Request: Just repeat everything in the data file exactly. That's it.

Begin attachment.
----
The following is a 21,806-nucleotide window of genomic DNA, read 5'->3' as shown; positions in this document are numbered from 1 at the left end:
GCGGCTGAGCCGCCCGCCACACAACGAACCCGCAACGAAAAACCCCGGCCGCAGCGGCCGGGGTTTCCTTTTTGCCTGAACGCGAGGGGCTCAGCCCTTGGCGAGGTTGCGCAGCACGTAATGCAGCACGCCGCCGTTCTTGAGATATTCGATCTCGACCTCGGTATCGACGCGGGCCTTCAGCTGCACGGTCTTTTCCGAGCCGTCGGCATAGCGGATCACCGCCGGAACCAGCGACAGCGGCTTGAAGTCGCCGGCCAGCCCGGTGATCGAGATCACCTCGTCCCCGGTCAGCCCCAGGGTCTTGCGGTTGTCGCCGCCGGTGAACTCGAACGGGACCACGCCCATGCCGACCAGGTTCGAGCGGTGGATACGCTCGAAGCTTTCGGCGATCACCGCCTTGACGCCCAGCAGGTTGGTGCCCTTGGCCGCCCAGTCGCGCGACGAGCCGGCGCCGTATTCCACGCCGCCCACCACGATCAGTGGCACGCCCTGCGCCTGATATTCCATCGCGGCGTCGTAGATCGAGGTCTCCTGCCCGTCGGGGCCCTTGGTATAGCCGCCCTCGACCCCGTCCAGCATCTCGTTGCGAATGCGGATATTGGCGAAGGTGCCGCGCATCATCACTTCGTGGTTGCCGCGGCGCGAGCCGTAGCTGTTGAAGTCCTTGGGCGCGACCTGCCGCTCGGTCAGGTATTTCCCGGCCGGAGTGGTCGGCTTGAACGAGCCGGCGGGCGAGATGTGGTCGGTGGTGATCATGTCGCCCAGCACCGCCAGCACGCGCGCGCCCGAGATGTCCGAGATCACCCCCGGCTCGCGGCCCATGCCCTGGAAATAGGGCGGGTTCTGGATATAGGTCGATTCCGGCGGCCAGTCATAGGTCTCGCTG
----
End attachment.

The following is a 21,806-nucleotide window of genomic DNA, read 5'->3' as shown; positions in this document are numbered from 1 at the left end:
GCGGCTGAGCCGCCCGCCACACAACGAACCCGCAACGAAAAACCCCGGCCGCAGCGGCCGGGGTTTCCTTTTTGCCTGAACGCGAGGGGCTCAGCCCTTGGCGAGGTTGCGCAGCACGTAATGCAGCACGCCGCCGTTCTTGAGATATTCGATCTCGACCTCGGTATCGACGCGGGCCTTCAGCTGCACGGTCTTTTCCGAGCCGTCGGCATAGCGGATCACCGCCGGAACCAGCGACAGCGGCTTGAAGTCGCCGGCCAGCCCGGTGATCGAGATCACCTCGTCCCCGGTCAGCCCCAGGGTCTTGCGGTTGTCGCCGCCGGTGAACTCGAACGGGACCACGCCCATGCCGACCAGGTTCGAGCGGTGGATACGCTCGAAGCTTTCGGCGATCACCGCCTTGACGCCCAGCAGGTTGGTGCCCTTGGCCGCCCAGTCGCGCGACGAGCCGGCGCCGTATTCCACGCCGCCCACCACGATCAGTGGCACGCCCTGCGCCTGATATTCCATCGCGGCGTCGTAGATCGAGGTCTCCTGCCCGTCGGGGCCCTTGGTATAGCCGCCCTCGACCCCGTCCAGCATCTCGTTGCGAATGCGGATATTGGCGAAGGTGCCGCGCATCATCACTTCGTGGTTGCCGCGGCGCGAGCCGTAGCTGTTGAAGTCCTTGGGCGCGACCTGCCGCTCGGTCAGGTATTTCCCGGCCGGAGTGGTCGGCTTGAACGAGCCGGCGGGCGAGATGTGGTCGGTGGTGATCATGTCGCCCAGCACCGCCAGCACGCGCGCGCCCGAGATGTCCGAGATCACCCCCGGCTCGCGGCCCATGCCCTGGAAATAGGGCGGGTTCTGGATATAGGTCGATTCCGGCGGCCAGTCATAGGTCTCGCTG